Spatio-temporal analysis of the relationship between WNV dissemination and environmental variables in Indianapolis, USA
1 Department of Political Science and Geography, Old Dominion University, Norfolk, Virginia 23529, USA
2 Center for Urban and Environmental Change, Department of Geography, Indiana State University, Terre Haute, Indiana 34709, USA
3 Office of Epidemiology, Virginia Department of Health, Richmond, Virginia 23219, USA
International Journal of Health Geographics 2008, 7:66 doi:10.1186/1476-072X-7-66Published: 18 December 2008
This study developed a multi-temporal analysis on the relationship between West Nile Virus (WNV) dissemination and environmental variables by using an integrated approach of remote sensing, GIS, and statistical techniques. WNV mosquito cases in seven months (April-October) of the six years (2002–2007) were collected in Indianapolis, USA. Epidemic curves were plotted to identify the temporal outbreaks of WNV. Spatial-temporal analysis and k-mean cluster analysis were further applied to determine the high-risk areas. Finally, the relationship between environmental variables and WNV outbreaks were examined by using Discriminant Analysis.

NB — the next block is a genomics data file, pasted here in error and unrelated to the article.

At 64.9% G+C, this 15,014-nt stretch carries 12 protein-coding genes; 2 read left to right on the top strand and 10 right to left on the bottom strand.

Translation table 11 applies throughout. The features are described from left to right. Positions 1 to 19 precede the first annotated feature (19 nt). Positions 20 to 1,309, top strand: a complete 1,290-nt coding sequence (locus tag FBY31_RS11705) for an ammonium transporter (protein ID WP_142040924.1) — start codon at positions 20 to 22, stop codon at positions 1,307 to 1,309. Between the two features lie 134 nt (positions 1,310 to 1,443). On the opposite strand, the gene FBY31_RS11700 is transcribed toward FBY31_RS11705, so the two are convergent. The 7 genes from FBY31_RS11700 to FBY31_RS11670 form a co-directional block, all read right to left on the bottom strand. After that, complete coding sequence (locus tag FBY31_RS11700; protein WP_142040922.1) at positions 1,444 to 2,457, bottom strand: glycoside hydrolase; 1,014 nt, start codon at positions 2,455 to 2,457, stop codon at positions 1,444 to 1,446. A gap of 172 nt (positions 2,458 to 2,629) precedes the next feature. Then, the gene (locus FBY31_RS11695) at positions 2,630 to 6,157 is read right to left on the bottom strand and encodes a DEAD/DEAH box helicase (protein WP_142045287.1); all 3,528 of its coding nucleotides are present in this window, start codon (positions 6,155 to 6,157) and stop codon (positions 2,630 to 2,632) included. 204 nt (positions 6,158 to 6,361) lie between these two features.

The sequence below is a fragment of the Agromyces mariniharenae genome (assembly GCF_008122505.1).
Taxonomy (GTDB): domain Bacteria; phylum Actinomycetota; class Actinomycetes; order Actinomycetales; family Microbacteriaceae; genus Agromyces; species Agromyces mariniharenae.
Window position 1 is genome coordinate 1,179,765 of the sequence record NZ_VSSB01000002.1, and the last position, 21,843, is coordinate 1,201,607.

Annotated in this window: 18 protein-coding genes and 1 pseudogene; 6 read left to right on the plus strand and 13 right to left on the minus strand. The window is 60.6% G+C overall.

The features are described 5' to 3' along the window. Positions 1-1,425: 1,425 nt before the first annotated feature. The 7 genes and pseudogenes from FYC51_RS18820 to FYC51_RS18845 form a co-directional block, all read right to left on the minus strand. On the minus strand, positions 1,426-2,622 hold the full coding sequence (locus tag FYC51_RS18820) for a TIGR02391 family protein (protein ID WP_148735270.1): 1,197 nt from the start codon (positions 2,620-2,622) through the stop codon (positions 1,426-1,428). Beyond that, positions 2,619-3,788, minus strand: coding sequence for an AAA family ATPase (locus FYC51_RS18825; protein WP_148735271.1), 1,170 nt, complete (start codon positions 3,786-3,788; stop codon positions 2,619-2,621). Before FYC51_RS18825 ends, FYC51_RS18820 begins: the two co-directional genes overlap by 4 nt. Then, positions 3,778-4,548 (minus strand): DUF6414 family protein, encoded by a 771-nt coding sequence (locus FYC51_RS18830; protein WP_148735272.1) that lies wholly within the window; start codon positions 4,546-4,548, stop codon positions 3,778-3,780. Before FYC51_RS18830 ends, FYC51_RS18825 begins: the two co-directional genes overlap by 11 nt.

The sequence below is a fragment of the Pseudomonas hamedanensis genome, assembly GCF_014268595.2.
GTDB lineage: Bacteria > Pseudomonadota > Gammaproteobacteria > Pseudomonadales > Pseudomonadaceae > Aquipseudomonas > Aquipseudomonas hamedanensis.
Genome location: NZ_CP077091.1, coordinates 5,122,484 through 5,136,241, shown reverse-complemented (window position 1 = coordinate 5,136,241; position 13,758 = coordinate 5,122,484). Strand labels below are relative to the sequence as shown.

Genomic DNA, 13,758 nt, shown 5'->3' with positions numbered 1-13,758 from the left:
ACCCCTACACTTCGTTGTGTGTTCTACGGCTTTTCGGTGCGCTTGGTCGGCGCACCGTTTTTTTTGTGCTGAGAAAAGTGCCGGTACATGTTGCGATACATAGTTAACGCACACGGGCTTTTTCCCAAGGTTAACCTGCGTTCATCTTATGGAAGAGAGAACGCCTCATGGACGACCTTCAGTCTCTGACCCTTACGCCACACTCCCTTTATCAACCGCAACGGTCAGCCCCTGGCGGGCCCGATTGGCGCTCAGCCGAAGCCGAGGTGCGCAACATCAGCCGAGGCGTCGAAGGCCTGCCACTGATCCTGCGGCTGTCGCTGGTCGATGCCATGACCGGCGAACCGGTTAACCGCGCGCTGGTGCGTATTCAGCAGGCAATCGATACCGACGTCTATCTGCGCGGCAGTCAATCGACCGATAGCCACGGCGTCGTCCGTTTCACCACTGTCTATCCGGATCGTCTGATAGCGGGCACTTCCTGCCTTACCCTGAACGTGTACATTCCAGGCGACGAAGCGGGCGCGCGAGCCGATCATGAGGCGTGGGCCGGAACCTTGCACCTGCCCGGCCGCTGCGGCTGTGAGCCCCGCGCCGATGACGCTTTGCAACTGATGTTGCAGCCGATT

The results show that the WNV epidemic curve reached its peak in August for all years in the study area except in 2007, where the peak was reached in July. WNV dissemination started from the central longitudinal corridor of the city and spread out to the east and west. Different years and seasons had different high-risk areas, but the southwest and southeast corners show the highest risk for WNV infection due to their high percentages of agriculture and water sources.
Major environmental factors contributing to the outbreak of WNV in Indianapolis were the percentages of agriculture and water, total length of streams, and total size of wetlands. This study provides important information for urban public health prevention and management. It also contributes to the optimization of mosquito control and arrangement of future sampling efforts.